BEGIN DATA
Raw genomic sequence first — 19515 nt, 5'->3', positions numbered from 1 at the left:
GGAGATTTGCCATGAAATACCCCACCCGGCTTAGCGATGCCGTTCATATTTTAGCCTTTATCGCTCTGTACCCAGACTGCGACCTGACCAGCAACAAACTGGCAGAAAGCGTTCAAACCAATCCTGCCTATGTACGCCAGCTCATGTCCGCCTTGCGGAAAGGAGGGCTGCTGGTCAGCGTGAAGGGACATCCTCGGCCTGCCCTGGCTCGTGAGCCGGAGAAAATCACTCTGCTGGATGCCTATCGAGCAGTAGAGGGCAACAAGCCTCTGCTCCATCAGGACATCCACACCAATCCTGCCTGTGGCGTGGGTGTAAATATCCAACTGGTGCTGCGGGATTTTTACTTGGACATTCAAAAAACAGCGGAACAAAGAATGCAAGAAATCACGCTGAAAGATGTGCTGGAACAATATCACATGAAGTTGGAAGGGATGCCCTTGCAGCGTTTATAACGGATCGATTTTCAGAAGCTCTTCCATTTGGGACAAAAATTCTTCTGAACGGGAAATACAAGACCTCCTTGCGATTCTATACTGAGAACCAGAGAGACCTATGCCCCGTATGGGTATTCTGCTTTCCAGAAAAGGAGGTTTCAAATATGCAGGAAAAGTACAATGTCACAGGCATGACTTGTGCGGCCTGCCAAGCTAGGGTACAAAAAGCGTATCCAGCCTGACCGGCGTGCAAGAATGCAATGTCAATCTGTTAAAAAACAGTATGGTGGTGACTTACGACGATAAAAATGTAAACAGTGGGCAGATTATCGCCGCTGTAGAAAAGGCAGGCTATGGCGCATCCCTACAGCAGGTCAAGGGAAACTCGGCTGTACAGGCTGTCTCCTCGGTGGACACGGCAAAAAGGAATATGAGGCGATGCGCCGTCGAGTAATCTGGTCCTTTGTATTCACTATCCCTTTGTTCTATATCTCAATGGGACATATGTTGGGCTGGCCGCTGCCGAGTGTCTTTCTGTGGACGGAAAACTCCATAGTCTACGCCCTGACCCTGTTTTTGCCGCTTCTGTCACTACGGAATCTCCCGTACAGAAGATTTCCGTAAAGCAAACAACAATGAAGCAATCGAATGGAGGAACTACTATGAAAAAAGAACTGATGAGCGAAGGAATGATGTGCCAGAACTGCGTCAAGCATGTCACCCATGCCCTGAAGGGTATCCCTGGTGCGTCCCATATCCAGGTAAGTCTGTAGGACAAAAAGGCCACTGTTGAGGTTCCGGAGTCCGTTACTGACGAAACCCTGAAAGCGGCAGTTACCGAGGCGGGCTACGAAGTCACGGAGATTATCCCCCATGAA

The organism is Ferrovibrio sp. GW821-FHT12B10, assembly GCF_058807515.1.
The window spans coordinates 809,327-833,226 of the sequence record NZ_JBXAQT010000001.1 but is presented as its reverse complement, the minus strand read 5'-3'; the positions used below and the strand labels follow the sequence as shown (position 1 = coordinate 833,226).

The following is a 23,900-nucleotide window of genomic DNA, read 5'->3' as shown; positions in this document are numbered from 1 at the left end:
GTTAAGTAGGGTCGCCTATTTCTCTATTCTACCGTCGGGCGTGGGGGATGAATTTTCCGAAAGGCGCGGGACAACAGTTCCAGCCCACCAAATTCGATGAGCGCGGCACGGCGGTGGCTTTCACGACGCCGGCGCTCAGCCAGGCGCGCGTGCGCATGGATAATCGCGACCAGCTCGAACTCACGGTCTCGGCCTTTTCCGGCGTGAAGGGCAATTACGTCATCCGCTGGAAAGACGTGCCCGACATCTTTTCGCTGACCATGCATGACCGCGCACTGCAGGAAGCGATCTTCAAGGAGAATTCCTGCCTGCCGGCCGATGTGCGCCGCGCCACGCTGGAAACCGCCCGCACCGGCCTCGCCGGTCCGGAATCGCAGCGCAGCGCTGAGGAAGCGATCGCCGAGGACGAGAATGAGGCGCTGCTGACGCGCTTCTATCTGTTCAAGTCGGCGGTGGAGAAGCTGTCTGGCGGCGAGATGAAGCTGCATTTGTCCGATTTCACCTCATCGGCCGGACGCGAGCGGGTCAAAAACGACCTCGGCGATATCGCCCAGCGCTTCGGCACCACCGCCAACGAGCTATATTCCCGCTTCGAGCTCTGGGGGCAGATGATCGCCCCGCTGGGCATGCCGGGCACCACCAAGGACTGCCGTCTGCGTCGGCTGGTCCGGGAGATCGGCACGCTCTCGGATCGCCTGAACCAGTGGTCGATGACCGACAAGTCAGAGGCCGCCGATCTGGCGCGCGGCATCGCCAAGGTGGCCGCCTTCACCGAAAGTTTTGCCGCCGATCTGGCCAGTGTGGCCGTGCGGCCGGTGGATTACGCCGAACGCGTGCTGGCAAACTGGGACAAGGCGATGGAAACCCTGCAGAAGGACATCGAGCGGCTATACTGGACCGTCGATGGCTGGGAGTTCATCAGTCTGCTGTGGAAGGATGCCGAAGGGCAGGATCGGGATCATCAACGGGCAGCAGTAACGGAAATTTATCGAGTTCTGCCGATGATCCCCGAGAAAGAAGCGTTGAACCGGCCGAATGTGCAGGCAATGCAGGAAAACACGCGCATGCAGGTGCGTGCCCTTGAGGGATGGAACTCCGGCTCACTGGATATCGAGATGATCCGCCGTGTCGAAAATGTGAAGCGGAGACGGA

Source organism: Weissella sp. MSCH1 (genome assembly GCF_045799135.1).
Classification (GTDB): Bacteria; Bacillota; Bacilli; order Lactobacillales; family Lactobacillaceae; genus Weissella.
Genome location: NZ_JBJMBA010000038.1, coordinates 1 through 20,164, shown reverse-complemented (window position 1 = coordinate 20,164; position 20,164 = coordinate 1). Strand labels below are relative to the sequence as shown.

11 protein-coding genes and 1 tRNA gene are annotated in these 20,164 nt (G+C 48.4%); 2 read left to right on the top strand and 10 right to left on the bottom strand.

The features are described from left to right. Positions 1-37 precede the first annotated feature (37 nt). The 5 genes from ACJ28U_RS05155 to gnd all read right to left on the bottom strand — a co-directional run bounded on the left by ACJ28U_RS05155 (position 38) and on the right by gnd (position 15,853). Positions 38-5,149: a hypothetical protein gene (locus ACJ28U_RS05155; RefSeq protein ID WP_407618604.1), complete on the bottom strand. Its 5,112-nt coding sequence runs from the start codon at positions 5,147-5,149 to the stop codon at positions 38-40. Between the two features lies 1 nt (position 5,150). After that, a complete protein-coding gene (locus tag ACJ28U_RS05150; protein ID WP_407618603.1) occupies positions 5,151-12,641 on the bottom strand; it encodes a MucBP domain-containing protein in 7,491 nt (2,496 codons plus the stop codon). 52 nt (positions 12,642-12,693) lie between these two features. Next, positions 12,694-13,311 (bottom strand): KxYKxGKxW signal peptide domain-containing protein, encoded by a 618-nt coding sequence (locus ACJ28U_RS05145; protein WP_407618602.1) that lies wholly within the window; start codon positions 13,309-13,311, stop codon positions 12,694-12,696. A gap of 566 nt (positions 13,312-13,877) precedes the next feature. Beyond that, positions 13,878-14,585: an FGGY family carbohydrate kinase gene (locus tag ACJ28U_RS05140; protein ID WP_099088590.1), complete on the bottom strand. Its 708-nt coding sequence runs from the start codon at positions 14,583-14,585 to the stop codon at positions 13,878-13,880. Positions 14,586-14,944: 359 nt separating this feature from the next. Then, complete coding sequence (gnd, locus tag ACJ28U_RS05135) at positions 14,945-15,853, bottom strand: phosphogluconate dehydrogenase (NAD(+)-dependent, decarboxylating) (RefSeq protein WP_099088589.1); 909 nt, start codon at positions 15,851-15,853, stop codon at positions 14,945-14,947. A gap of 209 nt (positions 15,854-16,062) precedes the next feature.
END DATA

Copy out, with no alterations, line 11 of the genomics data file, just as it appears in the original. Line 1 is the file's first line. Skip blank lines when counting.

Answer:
The features are described from left to right. Positions 1-37 precede the first annotated feature (37 nt). The 5 genes from ACJ28U_RS05155 to gnd all read right to left on the bottom strand — a co-directional run bounded on the left by ACJ28U_RS05155 (position 38) and on the right by gnd (position 15,853). Positions 38-5,149: a hypothetical protein gene (locus ACJ28U_RS05155; RefSeq protein ID WP_407618604.1), complete on the bottom strand. Its 5,112-nt coding sequence runs from the start codon at positions 5,147-5,149 to the stop codon at positions 38-40. Between the two features lies 1 nt (position 5,150). After that, a complete protein-coding gene (locus tag ACJ28U_RS05150; protein ID WP_407618603.1) occupies positions 5,151-12,641 on the bottom strand; it encodes a MucBP domain-containing protein in 7,491 nt (2,496 codons plus the stop codon). 52 nt (positions 12,642-12,693) lie between these two features. Next, positions 12,694-13,311 (bottom strand): KxYKxGKxW signal peptide domain-containing protein, encoded by a 618-nt coding sequence (locus ACJ28U_RS05145; protein WP_407618602.1) that lies wholly within the window; start codon positions 13,309-13,311, stop codon positions 12,694-12,696. A gap of 566 nt (positions 13,312-13,877) precedes the next feature. Beyond that, positions 13,878-14,585: an FGGY family carbohydrate kinase gene (locus tag ACJ28U_RS05140; protein ID WP_099088590.1), complete on the bottom strand. Its 708-nt coding sequence runs from the start codon at positions 14,583-14,585 to the stop codon at positions 13,878-13,880. Positions 14,586-14,944: 359 nt separating this feature from the next. Then, complete coding sequence (gnd, locus tag ACJ28U_RS05135) at positions 14,945-15,853, bottom strand: phosphogluconate dehydrogenase (NAD(+)-dependent, decarboxylating) (RefSeq protein WP_099088589.1); 909 nt, start codon at positions 15,851-15,853, stop codon at positions 14,945-14,947. A gap of 209 nt (positions 15,854-16,062) precedes the next feature.